F150 Ecoboost Forum banner

1 - 12 of 12 Posts

·
Registered
Joined
·
3 Posts
Discussion Starter #1
I'm a newbie here so please forgive me if this has already been posted. I have about 2600 mi on my EB and was curious as to the different philosophies that are out there regarding when to change engine oil. The computer says I'm at 79%. That would mean I wouldn't change the oil till about 10k? Do any of you guys do the change at set intervals? Thanks in advance for any guidance.
 

·
Registered
Joined
·
688 Posts
I like to change the oil between 500 and 1000 miles to get the break in gunk out of the engine/filter; I put Amsoil in it and will change it 15k from now.
 

·
Registered
Joined
·
56 Posts
I changed mine at 1000 with full synthetic then again at 5k and every 5k after that. Before your first oil change if you do it yourself get a good tarp, 2 coffee cans to catch the drips, a good oil drain pan and most importantly a fumoto drain plug. First oil change was a huge mess, after the fumoto drain plug install it's a breeze.
 

·
Registered
Joined
·
3,937 Posts
OP, I say you are ready for your first change. I used semi syn first oil change at 3k. Went to synthetic at next one 6k later. My OCI is 5-6k with synthetic oil and oem oil filter.
 

·
Registered
Joined
·
2,228 Posts
It's better to err low than high. Many here do it at 5k intervals.
Get a good full synthetic, for sure.
 

·
Registered
Joined
·
84 Posts
I did my first one @ 1k and switched to the Ford full synthetic. Have been changing out every 5k from there on out.
 

·
Registered
Joined
·
728 Posts
I normally get the OEM oil out at 1,000 miles then change once a year (unless I reach 5,000 miles sooner).
 

·
Registered
Joined
·
253 Posts
From my aircraft engine experience, I personally I would not go to full synthetic until at least 3000 miles. For break-in you want to limit friction modifiers to allow for proper piston ring seating.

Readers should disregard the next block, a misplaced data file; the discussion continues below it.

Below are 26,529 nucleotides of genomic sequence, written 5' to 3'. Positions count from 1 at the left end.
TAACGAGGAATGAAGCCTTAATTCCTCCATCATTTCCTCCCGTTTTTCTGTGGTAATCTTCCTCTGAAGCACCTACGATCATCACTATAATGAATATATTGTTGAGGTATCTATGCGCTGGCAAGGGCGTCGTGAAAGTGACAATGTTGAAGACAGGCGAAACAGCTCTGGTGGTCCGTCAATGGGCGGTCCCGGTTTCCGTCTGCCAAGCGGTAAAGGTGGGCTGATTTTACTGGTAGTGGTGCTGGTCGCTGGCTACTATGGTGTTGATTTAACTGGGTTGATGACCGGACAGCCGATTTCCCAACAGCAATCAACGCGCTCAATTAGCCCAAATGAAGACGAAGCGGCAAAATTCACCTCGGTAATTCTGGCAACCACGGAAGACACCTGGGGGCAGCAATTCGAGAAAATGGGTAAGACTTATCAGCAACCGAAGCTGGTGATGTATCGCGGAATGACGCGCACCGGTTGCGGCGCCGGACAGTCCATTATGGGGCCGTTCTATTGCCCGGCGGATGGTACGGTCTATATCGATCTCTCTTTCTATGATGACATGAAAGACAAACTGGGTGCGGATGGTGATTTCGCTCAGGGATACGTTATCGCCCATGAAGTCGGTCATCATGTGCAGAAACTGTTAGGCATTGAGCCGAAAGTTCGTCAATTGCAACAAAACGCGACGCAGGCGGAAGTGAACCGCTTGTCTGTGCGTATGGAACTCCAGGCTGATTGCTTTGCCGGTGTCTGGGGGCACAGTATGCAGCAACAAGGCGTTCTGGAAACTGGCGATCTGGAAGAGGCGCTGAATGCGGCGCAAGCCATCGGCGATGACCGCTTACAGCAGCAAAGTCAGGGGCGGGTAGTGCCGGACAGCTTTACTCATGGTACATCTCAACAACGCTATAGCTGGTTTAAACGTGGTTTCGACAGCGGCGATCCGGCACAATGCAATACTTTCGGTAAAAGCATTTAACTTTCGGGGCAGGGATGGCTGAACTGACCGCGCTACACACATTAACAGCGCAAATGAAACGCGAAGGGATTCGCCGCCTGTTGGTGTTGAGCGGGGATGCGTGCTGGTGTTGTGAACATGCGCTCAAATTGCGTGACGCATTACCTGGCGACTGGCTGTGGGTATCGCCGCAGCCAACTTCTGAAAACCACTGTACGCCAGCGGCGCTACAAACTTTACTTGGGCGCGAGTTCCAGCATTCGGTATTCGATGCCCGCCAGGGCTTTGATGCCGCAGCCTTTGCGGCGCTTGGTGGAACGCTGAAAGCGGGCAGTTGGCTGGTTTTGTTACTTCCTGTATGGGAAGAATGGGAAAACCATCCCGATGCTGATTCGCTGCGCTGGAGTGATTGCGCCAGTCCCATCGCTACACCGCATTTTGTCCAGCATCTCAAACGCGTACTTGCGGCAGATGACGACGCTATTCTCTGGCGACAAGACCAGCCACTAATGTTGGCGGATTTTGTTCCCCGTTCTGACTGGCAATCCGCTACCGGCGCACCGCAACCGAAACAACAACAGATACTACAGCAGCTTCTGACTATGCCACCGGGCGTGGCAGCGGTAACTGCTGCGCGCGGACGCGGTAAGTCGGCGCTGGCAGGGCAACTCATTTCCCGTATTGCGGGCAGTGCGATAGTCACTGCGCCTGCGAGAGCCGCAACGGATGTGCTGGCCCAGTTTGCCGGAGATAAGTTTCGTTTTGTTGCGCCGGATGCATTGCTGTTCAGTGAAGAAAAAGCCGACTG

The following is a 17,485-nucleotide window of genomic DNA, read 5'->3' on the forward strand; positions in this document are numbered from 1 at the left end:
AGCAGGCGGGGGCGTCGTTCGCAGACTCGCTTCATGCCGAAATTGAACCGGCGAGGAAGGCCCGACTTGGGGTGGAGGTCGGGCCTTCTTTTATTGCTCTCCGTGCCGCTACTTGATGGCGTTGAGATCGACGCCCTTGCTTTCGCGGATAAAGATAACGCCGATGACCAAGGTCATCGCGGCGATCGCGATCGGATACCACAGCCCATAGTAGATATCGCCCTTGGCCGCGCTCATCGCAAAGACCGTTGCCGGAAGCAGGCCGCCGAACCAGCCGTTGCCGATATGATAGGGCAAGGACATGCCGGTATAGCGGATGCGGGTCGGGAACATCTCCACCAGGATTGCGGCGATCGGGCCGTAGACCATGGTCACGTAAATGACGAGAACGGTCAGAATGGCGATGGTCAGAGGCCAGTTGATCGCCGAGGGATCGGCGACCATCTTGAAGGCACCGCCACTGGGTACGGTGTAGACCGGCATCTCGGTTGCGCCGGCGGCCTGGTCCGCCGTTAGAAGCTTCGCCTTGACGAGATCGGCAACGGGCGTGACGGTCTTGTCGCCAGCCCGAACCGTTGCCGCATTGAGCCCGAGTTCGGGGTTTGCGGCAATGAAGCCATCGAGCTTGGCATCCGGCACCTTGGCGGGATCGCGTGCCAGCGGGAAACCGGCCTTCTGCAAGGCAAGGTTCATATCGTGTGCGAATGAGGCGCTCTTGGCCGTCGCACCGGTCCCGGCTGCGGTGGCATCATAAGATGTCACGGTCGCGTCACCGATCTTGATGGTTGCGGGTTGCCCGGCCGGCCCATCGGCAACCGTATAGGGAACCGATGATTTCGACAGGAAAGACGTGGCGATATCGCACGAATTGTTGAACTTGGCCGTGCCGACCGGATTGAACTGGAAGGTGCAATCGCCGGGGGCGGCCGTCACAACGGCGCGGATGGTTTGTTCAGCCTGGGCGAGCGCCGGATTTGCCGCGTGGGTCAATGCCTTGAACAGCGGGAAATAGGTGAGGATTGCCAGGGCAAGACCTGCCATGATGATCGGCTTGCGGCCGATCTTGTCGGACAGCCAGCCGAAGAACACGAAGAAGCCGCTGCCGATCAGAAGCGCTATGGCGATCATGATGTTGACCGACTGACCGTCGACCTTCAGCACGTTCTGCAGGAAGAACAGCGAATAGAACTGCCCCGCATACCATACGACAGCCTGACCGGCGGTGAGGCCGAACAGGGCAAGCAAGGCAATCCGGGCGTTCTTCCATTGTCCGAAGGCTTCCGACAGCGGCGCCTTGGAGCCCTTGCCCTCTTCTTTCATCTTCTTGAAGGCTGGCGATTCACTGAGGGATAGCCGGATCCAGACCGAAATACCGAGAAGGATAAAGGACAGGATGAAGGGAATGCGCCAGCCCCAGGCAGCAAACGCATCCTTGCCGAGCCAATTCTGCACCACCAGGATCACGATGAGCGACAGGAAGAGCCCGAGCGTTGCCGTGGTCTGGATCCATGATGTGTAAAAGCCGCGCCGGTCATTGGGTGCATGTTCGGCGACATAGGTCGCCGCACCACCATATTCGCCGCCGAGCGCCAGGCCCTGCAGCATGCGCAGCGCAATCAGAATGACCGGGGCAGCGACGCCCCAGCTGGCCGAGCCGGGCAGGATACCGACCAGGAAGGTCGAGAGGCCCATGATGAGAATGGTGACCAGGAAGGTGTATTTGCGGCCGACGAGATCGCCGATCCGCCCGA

·
Registered
Joined
·
2,228 Posts
From my aircraft engine experience, I personally I would not go to full synthetic until at least 3000 miles. For break-in you want to limit friction modifiers to allow for proper piston ring seating.
Interesting.
 

·
Registered
Joined
·
158 Posts
From my aircraft engine experience, I personally I would not go to full synthetic until at least 3000 miles. For break-in you want to limit friction modifiers to allow for proper piston ring seating.
Aircraft and car: Apples to oranges Aviation piston engines operate in different conditions than automotive engines and thus have different oil requirements. I wouldn't use knowledge of a high compression, low rpm, AIR COOLED engine as justification to comment on vehicle engines other than an old air cooled VW bug ;-)

Any oil that has API seal that states energy conserving has friction modifiers whether it is conventional oil or synthetic oil.

Many new vehicles come with synthetic oil in the crankcase out of the factory. It is a myth that only conventional oil can be used in a new engine. In the past, engine break-in was necessary to remove metal flashing or any other abrasive material left inside the engine after machining, as well as to allow the valves and rings to "seat" properly. Today's engines are built with much tighter tolerances and much improved machining, and under much cleaner conditions compared to the engines of 10 or 20 years ago. Current engine manufacturing technology does not require a break-in period using petroleum-based motor oils.

With all that said, I don't know squat about aviation piston engines cuz I strapped myself into an aircraft that pumped out 4,500 shaft horsepower for each of its two turbine engines while I served in the Army. We never changed the oil per any maintenance schedule on our T55-L712 Lycoming enignes. The was only changed when oil analysis told us to to do so.
 
1 - 12 of 12 Posts
Top